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Tailored Uniforms – The Mechanics of Chef Jackets

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We can sometimes consider the parameters of what we consider tailoring to be limited purely to the world of expensive bespoke business suits and formal wear. But look into the development of the clothing of kitchen staff, both historically, we can see a great deal of significance behind the outfits design and presentation, as well as several different tailoring techniques being carried out.

The chef’s jacket is known as a ‘white’ for a reason. It has traditionally been white in colour. Though at the time, this was for the purpose of communicating the cleanliness of a restaurant’s kitchen in a time when severely unhygienic kitchens were commonplace, it has come to be a stylistic mainstay of the chef’s clothing. More of the stylistic choices of the appearance of the chef’s jacket can be explained by necessity and importantly the need to create an impression of cleanliness, even if this was a misleading one in the kitchens of 19th Century Europe where the style developed.

The Double Breasted Chef Jacket

The double breasted look of the chef jackets that we recognise today, like these Chef Jackets, comes from the desire to be able to re-button a jacket with one layer over the top of the other. This allowed for spills to be covered up by the top layer of fabric and the pristine impression was maintained. This is a look that many suit jackets today carry, although part of this is believed to have derived from the military tradition of double breasted jackets. It’s also in part because double breasted jackets offer better insulation against the wind and can fasten in closer around the body.

Fitted Chef Jackets

More modern suit jackets have a slimmer of more fitted tailoring. Interestingly this is also true of Chef’s Jackets. Especially for women working in kitchens, the fitted and slimmer fit of jacket is considered more flattering than the unisex fit. This look is achieved using tailoring techniques such as constructing the jacket from several different panels. These can be shaped more responsively to the human shape, with loose fabric being brought in at the seems. This avoids the bin bag look of larger fitting garments, when fewer individual panels lead to a lot of spare fabric and a lack of shape in the jacket.

Tailoring techniques are used to create the shape of a garment, whether its a smart piece of formal wear, or a practical piece of work wear. If shape and control of fabric are needed, a tailor won’t be far away.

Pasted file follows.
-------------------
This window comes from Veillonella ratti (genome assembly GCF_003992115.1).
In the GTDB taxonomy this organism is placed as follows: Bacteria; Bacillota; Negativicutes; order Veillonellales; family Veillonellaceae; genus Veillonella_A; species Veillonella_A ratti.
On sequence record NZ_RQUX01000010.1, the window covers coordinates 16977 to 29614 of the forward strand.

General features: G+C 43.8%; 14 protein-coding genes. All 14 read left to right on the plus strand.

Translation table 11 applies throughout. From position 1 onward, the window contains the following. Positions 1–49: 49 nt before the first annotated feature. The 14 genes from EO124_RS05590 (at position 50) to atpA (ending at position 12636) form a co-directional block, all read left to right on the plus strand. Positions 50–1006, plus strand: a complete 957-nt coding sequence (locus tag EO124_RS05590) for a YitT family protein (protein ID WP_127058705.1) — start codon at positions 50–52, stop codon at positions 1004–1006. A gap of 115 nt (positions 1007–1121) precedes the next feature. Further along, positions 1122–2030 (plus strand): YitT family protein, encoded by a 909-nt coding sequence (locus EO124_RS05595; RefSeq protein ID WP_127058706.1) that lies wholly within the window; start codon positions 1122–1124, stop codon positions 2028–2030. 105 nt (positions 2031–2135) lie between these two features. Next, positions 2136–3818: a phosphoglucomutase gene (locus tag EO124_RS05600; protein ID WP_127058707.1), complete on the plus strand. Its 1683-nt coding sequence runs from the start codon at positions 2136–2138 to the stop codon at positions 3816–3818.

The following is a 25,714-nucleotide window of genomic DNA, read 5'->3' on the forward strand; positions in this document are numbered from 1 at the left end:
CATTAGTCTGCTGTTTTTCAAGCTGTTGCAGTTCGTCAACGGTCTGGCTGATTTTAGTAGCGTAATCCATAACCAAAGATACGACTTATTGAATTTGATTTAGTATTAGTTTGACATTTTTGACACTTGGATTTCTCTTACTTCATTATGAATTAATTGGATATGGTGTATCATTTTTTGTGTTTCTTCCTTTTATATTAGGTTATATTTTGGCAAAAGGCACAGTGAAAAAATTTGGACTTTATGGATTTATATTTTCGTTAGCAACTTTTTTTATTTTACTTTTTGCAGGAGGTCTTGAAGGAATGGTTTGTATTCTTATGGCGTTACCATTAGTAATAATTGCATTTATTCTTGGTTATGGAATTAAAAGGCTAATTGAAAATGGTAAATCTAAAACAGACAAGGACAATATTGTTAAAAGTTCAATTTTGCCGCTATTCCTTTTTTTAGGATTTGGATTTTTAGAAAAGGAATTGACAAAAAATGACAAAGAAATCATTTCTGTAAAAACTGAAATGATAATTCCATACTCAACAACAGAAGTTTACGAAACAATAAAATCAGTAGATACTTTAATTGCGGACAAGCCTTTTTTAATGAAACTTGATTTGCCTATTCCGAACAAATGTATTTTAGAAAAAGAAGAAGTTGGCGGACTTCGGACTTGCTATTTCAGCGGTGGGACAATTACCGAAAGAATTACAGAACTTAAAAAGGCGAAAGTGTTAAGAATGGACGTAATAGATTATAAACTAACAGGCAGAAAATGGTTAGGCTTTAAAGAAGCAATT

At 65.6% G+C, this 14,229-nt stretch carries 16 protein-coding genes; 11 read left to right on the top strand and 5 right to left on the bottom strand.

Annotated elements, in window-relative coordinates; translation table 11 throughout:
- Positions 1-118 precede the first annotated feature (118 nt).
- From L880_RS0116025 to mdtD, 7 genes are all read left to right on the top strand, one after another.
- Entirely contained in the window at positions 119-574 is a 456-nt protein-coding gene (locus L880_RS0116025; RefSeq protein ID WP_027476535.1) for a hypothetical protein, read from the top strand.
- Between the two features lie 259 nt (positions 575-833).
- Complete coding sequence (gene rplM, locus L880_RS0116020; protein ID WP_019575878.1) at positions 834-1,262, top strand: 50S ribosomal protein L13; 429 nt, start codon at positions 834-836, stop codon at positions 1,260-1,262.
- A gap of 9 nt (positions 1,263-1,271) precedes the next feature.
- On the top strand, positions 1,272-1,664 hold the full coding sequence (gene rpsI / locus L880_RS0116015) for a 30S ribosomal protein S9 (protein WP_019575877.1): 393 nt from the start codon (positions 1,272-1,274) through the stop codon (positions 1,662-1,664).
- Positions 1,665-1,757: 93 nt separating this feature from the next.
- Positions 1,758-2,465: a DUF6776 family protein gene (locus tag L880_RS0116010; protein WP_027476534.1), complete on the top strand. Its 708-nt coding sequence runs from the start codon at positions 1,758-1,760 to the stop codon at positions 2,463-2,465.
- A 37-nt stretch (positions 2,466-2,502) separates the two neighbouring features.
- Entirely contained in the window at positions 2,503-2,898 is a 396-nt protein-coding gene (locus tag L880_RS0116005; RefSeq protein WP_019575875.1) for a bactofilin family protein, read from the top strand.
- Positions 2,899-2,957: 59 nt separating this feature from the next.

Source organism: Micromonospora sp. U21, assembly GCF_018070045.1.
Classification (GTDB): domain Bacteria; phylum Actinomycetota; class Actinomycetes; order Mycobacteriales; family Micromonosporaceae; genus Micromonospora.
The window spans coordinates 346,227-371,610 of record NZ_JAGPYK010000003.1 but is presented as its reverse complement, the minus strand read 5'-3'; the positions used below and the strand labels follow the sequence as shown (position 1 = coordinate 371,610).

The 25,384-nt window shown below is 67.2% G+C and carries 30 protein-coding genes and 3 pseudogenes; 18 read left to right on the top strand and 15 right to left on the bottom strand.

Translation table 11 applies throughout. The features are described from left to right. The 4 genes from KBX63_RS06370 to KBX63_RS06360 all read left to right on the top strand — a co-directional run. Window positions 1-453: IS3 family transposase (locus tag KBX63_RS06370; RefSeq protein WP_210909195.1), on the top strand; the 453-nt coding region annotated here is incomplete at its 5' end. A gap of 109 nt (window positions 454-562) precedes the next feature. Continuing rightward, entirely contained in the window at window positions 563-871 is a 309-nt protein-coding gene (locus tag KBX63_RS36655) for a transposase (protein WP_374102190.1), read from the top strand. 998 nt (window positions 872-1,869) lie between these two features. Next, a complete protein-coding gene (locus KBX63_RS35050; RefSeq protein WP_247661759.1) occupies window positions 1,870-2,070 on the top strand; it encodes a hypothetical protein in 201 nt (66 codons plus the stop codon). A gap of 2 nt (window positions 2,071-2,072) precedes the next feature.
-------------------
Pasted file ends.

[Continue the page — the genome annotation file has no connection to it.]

Parlor Tailoring’s Lapel Guide

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One of the most notable shifts in tailoring over the last 12-18 months has been the re-emergence of the wide lapel on formal and casual jackets and blazers.

Typically in more modern times, the last 8-10 years in particular suits have become far slimmer and closer fitting, this has been mirrored in the trends in suit lapels, which have in turn become far narrower to match the suits. Similarly, they’ve become simplified with thinner notch and shawl lapels becoming more commonplace on suit jackets, formal jackets and casual blazers. The last year or so has seen an increase however, in the more traditional looking peak, and a broader overall lapel appearance. But what do these terms mean, and what have they typically been used for? Here’s your Parlor Tailoring Guide.


Peak Lapel

The peak lapel is conspicuous because of the way the lapel forms a point as it reaches up towards the collar of the blazer. This point stands out beyond the general line of the rest of the lapel and collar, and is considered a decorative flourish on traditional and dress jackets. Many formal coats also mirror this look. This style has come back into vogue in the last 12 months or so. Whilst its typically been the basis for business suits and more formal wear, the peak lapel can now be seen on a variety of jackets, with the wide lapel coming back into fashion.


Notch Lapel

The notch lapel has generally been the most popular over recent years. The gradual narrowing of suits, for slim and skinny fits, has meant that in order to maintain an elegant sense of proportion between the different features of the jacket, the lapel itself has had to narrow in line with the jacket. As such, simpler less ostentatious lapels have been favoured by designers for this narrower look. The notch lapel is tidy and slightly plainer looking than the peak variety. The collar and lapel meet at a slight indentation in the line of the lapel, which is known as the notch. This more understated style has been considered a better choice for the slender looking lapels of more recent years, and has come to dominate, featuring on everything from formal, business and casual jackets and blazers.


Shawl Lapel

The shawl lapel originates in formal jackets, particularly the Tuxedo. It is characterised by the way it is one continuous uninterrupted line of fabric from the lapel through to the collar. The way it flows around the collar and neck is where it gets its name- the shawl lapel. Whilst this is still quite commonplace on formal jackets, because of its simple and slim design, it has become common on more fashionable slim fit blazers in recent years, along with the classic Tux look.

In short, there’s plenty to think about when choosing your jacket’s lapel at a tailors such as Norton and Townsend, why not talk this through with your tailor if in doubt to make sure your opt for the right variety?